|History of PAGASA Time Service
The Time Service Division was established as one of the major units in the then Weather Bureau sometime in 1949. Its master clock was a U. Nardin Marine Chronometer, with pendulum regulator, which was utilized as a dispatch clock. A short synchrome ensemble replaced the marine chronometer in 1951 and a quartz crystal clock improved the system in 1965.
Since then, there was no major improvement that had been done with the system, except for the acquisition of a Digitizing Oscilloscope. In 1988, the Time Service Division was downgraded to the Time Service Unit (TSU), together with the reorganization of the PAGASA. In 1996, the TSU acquired a Luminous Digital Clock and a Global Positioning System (GPS), which were installed in 1997, as its primary reference timing system.
In 2003, TSU was transferred to the newly renovated Transit Building of the PAGASA Astronomical Observatory, equipped with the new timing equipment, known as the Rubidium/Global Positioning System Common View (Rb/GPSCV) Time Transfer System. The said time equipment was decommissioned by the unit after it was hit by a lightning on June 09, 2013. An alternative time source had been obtained by PAGASA through the ICT group, ETSD by acquiring two secondary frequency standards that were installed at the WFFC building and at the Planetarium Building. The first is used to disseminate the PhST via NTP and the other one is utilized as a back-up. Another back-up support is a 5225B Time Node made by Oscilloquartz that was installed at the PAGASA Astronomical Observatory, in case the two S350’s bogged down.
In 2015, PAGASA acquired a new time equipment known as the PAGASA’s Precise Time-Scale System. This timing equipment is an independent timing chain (real-time clock) consisting of three high-performance cesium clocks, real-time clock steered to UTC using GNSS timing information, distribution for 5 MHz, 10MHz, AM/DC IRIG-B, 1 PPS and NTP. It is a world class timing system comparable to the best national time laboratories with commercial and hardware support. The new timing equipment was purchased by PAGASA to establish a national timing reference and to satisfy the requirement of the existing laws on time and frequency services in the country.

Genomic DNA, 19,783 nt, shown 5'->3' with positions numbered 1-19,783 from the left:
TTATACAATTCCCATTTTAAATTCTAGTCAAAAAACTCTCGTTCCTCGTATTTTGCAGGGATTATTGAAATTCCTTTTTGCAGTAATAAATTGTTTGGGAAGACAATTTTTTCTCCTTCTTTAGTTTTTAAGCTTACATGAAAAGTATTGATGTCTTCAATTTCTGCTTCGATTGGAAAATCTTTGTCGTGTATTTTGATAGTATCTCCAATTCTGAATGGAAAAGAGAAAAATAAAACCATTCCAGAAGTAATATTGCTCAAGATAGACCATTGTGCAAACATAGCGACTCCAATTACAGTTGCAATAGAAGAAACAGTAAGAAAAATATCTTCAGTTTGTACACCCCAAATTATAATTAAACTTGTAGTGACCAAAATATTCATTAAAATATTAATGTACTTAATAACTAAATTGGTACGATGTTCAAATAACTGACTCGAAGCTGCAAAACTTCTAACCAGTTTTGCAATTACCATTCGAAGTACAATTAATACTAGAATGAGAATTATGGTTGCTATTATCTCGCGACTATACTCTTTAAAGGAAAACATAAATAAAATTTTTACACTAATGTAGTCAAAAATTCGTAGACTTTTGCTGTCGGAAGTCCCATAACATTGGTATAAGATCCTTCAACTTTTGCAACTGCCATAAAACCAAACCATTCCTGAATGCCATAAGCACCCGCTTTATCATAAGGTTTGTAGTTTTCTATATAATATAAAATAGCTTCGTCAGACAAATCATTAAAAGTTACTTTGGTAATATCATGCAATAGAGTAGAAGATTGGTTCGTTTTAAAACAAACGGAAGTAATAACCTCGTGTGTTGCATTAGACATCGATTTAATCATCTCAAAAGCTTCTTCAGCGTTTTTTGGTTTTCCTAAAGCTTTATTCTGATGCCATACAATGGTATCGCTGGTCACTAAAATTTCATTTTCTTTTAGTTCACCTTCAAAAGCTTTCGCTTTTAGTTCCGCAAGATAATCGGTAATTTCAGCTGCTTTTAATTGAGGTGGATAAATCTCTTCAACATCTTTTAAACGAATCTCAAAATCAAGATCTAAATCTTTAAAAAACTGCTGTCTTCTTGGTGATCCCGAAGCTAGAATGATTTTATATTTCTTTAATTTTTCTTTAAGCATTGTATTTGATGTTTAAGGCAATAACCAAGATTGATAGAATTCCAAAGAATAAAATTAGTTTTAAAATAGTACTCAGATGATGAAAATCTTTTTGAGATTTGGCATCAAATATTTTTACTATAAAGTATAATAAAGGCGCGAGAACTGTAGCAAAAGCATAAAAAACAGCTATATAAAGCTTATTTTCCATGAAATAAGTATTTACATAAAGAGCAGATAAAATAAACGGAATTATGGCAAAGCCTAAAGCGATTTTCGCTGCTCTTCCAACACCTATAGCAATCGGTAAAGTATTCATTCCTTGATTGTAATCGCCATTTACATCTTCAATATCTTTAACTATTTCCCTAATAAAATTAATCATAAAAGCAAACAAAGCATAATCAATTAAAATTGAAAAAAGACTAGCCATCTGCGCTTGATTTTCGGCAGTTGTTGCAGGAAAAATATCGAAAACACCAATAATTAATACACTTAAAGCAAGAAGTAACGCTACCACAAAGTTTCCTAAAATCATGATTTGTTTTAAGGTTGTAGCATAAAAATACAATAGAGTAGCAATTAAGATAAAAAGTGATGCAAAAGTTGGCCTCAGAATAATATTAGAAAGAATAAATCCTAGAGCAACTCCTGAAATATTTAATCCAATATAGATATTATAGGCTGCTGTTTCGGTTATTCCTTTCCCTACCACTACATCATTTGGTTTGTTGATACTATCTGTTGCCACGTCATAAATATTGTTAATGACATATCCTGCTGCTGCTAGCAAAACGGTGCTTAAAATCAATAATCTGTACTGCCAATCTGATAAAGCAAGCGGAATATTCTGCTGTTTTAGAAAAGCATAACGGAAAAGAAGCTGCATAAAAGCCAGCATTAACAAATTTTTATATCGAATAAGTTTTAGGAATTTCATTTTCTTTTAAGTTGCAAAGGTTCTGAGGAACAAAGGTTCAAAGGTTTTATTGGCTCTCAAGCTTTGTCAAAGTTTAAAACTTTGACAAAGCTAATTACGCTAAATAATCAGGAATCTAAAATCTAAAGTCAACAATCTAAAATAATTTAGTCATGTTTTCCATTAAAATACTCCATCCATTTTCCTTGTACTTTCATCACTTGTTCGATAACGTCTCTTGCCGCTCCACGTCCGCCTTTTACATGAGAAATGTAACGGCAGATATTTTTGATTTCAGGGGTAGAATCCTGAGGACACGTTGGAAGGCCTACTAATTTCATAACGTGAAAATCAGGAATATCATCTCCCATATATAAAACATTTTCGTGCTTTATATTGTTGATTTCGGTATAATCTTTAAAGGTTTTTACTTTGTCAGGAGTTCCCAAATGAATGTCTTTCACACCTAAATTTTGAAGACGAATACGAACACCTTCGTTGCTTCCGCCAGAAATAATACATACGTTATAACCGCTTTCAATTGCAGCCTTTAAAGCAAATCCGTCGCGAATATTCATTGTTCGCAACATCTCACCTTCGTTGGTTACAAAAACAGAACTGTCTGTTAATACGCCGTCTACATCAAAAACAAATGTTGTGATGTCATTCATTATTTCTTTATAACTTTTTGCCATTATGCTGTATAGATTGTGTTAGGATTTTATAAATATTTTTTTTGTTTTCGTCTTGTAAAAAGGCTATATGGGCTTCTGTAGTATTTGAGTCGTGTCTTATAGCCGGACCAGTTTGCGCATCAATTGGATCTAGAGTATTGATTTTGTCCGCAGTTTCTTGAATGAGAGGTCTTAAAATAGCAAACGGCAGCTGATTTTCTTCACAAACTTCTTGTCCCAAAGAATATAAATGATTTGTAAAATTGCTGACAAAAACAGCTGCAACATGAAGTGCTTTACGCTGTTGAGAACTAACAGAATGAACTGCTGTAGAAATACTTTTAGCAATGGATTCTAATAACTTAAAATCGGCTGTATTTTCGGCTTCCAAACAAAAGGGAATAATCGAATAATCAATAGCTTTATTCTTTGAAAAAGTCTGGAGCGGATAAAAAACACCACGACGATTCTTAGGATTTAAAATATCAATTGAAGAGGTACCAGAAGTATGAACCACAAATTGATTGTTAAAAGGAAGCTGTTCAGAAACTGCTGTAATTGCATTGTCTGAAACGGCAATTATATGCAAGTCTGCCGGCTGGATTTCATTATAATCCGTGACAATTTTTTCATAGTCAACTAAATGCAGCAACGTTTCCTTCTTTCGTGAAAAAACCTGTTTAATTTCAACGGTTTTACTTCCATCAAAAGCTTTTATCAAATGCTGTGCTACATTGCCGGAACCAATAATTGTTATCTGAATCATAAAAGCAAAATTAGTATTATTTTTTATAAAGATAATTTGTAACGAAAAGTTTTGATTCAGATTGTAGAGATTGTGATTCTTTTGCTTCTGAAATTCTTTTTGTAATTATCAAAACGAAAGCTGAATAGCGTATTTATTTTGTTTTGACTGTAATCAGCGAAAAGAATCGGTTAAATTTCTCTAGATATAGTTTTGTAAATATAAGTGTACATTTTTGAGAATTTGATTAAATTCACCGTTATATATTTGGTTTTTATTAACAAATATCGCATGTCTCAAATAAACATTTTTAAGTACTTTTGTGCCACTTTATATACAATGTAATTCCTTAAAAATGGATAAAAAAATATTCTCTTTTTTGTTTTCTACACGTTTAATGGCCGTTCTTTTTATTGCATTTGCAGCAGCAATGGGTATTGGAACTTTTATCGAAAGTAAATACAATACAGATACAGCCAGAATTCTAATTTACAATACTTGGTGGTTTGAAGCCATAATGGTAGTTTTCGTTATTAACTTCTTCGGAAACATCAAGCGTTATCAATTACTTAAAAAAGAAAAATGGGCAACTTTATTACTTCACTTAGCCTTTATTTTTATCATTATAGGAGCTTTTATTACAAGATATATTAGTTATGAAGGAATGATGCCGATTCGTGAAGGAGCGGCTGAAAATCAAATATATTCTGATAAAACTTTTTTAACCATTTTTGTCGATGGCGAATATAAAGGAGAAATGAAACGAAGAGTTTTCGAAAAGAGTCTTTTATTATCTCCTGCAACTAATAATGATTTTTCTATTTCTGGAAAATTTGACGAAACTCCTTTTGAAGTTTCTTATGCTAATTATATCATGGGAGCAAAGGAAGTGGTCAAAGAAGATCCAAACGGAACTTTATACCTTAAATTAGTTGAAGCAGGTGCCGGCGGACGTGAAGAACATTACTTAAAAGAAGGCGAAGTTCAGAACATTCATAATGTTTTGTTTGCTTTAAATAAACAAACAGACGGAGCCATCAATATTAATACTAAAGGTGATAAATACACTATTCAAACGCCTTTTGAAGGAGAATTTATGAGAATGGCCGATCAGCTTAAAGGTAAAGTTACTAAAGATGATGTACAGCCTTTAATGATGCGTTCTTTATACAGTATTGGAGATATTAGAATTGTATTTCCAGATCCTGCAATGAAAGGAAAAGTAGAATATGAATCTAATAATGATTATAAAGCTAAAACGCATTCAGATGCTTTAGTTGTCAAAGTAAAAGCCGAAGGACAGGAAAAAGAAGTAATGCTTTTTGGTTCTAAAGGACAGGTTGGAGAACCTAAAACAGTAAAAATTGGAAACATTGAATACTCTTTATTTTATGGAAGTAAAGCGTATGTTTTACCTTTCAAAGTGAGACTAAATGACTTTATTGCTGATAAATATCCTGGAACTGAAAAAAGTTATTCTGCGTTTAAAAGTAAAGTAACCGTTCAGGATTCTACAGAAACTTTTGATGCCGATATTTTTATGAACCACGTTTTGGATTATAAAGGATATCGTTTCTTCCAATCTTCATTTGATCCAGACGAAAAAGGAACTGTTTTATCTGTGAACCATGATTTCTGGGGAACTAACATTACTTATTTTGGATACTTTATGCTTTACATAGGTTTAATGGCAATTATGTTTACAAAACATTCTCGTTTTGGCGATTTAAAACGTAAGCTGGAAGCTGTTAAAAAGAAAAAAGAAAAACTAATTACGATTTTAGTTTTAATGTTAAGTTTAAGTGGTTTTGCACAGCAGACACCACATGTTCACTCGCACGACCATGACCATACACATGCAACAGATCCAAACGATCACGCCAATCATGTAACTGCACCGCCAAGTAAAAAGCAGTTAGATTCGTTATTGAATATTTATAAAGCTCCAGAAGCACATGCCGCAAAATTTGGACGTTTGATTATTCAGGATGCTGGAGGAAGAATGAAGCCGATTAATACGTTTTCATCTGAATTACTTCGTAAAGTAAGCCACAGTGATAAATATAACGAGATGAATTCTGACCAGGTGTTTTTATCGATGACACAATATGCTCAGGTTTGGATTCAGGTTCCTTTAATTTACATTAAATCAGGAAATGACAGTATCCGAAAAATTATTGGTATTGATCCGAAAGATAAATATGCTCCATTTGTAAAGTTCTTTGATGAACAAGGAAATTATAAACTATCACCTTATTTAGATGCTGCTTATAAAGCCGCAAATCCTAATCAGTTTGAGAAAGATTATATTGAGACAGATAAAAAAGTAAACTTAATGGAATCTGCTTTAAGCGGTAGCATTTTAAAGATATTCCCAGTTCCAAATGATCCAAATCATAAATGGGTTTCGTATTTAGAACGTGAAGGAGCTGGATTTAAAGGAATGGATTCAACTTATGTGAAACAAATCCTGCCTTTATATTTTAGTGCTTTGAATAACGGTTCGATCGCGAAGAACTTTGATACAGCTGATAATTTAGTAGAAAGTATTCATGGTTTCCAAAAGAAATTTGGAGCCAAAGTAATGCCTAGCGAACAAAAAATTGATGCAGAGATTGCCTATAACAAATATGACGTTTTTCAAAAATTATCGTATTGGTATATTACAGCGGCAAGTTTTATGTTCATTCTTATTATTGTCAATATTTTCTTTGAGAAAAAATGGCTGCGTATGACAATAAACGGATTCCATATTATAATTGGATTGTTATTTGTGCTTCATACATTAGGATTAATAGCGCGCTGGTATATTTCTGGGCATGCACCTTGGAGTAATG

The time equipment was about the size of a large refrigerator, composed of three high performance of atomic cesium clocks for holdover redundancy and is plugged into the network time protocol (NTP) of the Philippine Standard Time. The atomic clock tells the time by measuring the oscillation of energized atoms in an electromagnetic field.
The time equipment is also capable of serving as a stratum 0 Network Time Protocol (NTP) server, providing Internet time dissemination. NTP is a means of synchronizing computer clock over the Internet. With this system, the Philippine Standard Time (PhST) kept by the time scale system, will be available on-line in the PAGASA website, and the NTP program will allow transfer of this time to clients accessing the site. Government and private TV stations shall be encouraged to avail of this service and pass on to the general public, through their regular time checks and their clocks shown on the TV screen, derived and synchronized time with PAGASA’s Precise Time-Scale System. Radio stations shall then be requested through the Kapisanan ng mga Brodkaster ng Pilipinas (KBP) to copy the time being broadcasted by these TV stations to provide an accurate and timely nationwide coverage of the PhST.
STRATUM 0 (PAGASA TIME SCALE SYSTEM)
PAGASA’s Time Scale System with three-high performance cesium clocks. This is also known as the reference clock of the Philippine Standard Time (PhST)
STRATUM 1 (SYMMETRICOM S350s and OSA 5225B TIME NODE)
Symmetricom S350s and OSA 5225B Time Node, whose system clocks are synchronized to within a few microseconds to PAGASA’s Time Scale System. These are servers that are peered to each other for sanity checking and backup.
STRATUM 2 (PAGASA’s NETWORK TIME PROTOCOL SERVER SYSTEM)
These are computers that are synchronized over a network to stratum 1 servers. PhST can be accessed via ntp.pagasa.dost.gov.ph or by accessing the IP address 220.127.116.11
STRATUM 3 (SERVER/COMPUTER CLIENTS THAT ARE CONNECTED TO PAGASA’s NTP)
These are computers that are synchronized to stratum 2 servers. They employ exactly the same algorithms for peering and data sampling as stratum 2, and can themselves act as servers for stratum 4 computers, and so on.
The Philippine Standard Time (PhST)
Functions of the Time Service Unit
For Philippine Standard Time (PhST): Call Tel. No. (632) 929-1237